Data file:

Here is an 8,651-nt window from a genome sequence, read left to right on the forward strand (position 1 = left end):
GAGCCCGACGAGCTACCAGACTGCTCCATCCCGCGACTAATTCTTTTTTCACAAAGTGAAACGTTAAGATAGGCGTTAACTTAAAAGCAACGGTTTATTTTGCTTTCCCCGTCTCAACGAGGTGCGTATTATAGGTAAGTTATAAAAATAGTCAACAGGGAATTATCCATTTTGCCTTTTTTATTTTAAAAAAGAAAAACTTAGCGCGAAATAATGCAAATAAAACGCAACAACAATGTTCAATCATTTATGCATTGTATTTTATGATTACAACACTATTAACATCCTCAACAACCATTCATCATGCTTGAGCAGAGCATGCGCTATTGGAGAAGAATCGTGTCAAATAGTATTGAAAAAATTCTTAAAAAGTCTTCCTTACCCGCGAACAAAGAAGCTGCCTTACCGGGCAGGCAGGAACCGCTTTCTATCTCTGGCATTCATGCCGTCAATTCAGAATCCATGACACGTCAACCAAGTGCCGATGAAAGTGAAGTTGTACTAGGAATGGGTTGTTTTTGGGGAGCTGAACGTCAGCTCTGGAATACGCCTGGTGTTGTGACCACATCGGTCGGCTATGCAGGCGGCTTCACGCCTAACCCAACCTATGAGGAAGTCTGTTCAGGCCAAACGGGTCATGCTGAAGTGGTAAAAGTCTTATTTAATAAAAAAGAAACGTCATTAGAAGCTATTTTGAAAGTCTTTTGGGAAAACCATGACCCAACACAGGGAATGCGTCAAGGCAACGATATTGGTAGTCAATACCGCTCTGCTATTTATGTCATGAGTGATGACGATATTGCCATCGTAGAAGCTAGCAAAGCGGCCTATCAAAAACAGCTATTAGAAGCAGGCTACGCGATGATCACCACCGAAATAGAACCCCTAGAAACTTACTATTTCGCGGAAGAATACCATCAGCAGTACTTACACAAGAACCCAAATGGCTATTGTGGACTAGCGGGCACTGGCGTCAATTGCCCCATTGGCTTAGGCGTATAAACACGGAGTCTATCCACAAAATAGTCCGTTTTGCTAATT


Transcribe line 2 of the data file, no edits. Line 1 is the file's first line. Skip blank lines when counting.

GAGCCCGACGAGCTACCAGACTGCTCCATCCCGCGACTAATTCTTTTTTCACAAAGTGAAACGTTAAGATAGGCGTTAACTTAAAAGCAACGGTTTATTTTGCTTTCCCCGTCTCAACGAGGTGCGTATTATAGGTAAGTTATAAAAATAGTCAACAGGGAATTATCCATTTTGCCTTTTTTATTTTAAAAAAGAAAAACTTAGCGCGAAATAATGCAAATAAAACGCAACAACAATGTTCAATCATTTATGCATTGTATTTTATGATTACAACACTATTAACATCCTCAACAACCATTCATCATGCTTGAGCAGAGCATGCGCTATTGGAGAAGAATCGTGTCAAATAGTATTGAAAAAATTCTTAAAAAGTCTTCCTTACCCGCGAACAAAGAAGCTGCCTTACCGGGCAGGCAGGAACCGCTTTCTATCTCTGGCATTCATGCCGTCAATTCAGAATCCATGACACGTCAACCAAGTGCCGATGAAAGTGAAGTTGTACTAGGAATGGGTTGTTTTTGGGGAGCTGAACGTCAGCTCTGGAATACGCCTGGTGTTGTGACCACATCGGTCGGCTATGCAGGCGGCTTCACGCCTAACCCAACCTATGAGGAAGTCTGTTCAGGCCAAACGGGTCATGCTGAAGTGGTAAAAGTCTTATTTAATAAAAAAGAAACGTCATTAGAAGCTATTTTGAAAGTCTTTTGGGAAAACCATGACCCAACACAGGGAATGCGTCAAGGCAACGATATTGGTAGTCAATACCGCTCTGCTATTTATGTCATGAGTGATGACGATATTGCCATCGTAGAAGCTAGCAAAGCGGCCTATCAAAAACAGCTATTAGAAGCAGGCTACGCGATGATCACCACCGAAATAGAACCCCTAGAAACTTACTATTTCGCGGAAGAATACCATCAGCAGTACTTACACAAGAACCCAAATGGCTATTGTGGACTAGCGGGCACTGGCGTCAATTGCCCCATTGGCTTAGGCGTATAAACACGGAGTCTATCCACAAAATAGTCCGTTTTGCTAATT